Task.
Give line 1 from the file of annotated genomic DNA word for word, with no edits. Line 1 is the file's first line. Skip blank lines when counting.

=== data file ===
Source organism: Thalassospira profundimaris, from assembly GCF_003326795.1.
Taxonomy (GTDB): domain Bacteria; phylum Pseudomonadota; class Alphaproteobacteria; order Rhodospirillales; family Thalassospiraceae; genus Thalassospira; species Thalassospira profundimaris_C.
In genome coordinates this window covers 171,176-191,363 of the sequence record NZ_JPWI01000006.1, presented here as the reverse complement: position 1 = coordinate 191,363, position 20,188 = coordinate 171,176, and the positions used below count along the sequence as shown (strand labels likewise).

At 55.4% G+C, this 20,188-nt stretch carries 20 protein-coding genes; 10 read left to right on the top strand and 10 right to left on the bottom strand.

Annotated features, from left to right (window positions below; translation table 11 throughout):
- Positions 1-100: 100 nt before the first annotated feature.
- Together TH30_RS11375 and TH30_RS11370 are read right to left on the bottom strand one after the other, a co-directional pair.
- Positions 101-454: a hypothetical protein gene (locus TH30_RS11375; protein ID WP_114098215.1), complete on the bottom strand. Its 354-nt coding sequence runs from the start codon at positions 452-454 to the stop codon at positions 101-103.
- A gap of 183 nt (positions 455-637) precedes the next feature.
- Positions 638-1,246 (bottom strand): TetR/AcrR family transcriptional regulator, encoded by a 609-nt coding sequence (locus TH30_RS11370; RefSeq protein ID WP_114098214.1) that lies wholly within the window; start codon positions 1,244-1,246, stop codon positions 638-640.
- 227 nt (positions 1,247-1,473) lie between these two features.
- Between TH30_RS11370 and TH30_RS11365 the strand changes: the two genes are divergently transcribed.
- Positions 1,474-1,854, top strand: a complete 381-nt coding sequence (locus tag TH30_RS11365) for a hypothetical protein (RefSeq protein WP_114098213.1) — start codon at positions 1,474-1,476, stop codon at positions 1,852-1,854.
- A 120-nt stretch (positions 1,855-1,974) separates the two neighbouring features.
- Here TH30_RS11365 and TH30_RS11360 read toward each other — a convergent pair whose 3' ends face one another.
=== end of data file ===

Source organism: Thalassospira profundimaris, from assembly GCF_003326795.1.